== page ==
“What one should criticise is not pragmatism per se, but a narrow pragmatism that says “one must do what is possible” without understanding that the “possible” is not a fixed quantity, but precisely the object of a transformative politics. The struggle is always to modify the possible, that is, to enlarge the sphere of possible transformations. If you don’t do this, you are left to luck: when conditions change, your strategy becomes unworkable. It is obvious that nobody can afford to simply ignore Realpolitik; but it is not given that Realpolitik can only be cynical, narrow-minded, dumb. It can also be invested with desire and ambition for transformation.”

What does a Lula win mean for European leftists?

It is clear that Lula’s victory over Bolsonaro is desirable. But leftists, in Brazil and abroad, should remain vigilant and pressure Lula towards the left. It is true that in certain aspects, the new government will be better and more progressive than the current far-right government. But it’s complicated. Take the war in Ukraine. In not taking sides and staying neutral, Lula’s stance is not substantially different from that of Bolsonaro. That’s because the latter, after taking an unabashedly pro-U.S. line under his disgraced former foreign minister Ernesto Araújo, has shifted back to Brazil’s long-standing foreign policy tradition of non-alignment.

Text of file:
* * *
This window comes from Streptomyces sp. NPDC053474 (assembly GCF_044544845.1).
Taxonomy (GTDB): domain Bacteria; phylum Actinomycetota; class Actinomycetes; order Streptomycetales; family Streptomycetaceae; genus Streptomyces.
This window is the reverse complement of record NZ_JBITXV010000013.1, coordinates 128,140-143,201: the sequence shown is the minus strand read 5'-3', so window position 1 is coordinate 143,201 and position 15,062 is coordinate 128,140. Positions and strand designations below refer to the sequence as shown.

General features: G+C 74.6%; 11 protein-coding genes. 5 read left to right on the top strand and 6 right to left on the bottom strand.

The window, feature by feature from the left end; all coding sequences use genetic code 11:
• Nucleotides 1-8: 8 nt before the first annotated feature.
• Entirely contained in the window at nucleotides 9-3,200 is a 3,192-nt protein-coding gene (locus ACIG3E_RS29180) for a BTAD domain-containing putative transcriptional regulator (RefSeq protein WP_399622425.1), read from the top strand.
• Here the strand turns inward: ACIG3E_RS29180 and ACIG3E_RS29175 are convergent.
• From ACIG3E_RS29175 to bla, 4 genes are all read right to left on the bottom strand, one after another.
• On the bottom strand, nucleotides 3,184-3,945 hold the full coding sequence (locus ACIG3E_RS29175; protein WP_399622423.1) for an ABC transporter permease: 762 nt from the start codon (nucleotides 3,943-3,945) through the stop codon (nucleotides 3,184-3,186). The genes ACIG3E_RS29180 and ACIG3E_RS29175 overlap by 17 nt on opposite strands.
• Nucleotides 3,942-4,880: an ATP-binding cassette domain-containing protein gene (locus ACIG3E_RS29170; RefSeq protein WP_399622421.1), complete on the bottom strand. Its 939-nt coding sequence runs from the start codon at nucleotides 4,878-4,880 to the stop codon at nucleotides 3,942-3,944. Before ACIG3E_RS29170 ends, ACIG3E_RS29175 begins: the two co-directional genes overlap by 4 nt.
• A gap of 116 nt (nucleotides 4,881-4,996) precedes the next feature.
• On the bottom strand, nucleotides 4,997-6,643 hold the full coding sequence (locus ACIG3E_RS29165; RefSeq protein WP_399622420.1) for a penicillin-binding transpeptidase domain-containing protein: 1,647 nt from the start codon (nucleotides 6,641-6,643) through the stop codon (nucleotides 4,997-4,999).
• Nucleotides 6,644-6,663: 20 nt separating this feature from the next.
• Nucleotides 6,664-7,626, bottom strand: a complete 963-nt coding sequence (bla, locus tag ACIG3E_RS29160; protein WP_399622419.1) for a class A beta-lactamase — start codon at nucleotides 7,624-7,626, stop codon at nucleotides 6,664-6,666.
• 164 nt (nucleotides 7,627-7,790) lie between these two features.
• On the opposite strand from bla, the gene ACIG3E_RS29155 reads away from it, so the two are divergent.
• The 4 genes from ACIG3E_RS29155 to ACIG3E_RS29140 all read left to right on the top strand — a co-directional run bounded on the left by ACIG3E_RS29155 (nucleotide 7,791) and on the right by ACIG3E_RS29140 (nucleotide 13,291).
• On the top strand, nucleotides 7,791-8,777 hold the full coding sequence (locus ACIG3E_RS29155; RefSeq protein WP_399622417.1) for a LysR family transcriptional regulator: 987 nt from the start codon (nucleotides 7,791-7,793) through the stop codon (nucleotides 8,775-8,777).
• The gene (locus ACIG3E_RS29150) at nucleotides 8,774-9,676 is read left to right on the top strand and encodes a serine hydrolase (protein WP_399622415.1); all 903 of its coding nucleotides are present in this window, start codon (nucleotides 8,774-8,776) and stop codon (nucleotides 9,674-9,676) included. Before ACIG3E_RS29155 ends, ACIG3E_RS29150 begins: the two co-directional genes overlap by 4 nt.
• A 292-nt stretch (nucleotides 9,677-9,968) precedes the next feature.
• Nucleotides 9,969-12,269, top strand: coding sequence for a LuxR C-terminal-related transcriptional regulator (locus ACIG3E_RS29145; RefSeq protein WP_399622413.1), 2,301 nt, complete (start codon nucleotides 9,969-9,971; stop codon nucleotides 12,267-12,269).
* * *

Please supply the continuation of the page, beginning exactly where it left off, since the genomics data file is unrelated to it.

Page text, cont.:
Celso Amorim, who was hailed as “the world’s best foreign minister” by the Democratic establishment-aligned Foreign Policy magazine when he headed Brazil’s diplomacy under Lula, recently said in an interview: “you only end war in two ways: a total surrender, as in the case of World War II, or by negotiation, which can come from fatigue and various factors. But by negotiation you need both sides to make concessions”. In fact, that’s a position that is largely in sync with large swaths of the Global South. Amorim is currently Lula’s main foreign policy advisor. We can expect to see Brazil take a more assertive role in international affairs, and that is a welcome development for anti-imperialists and internationalists in general.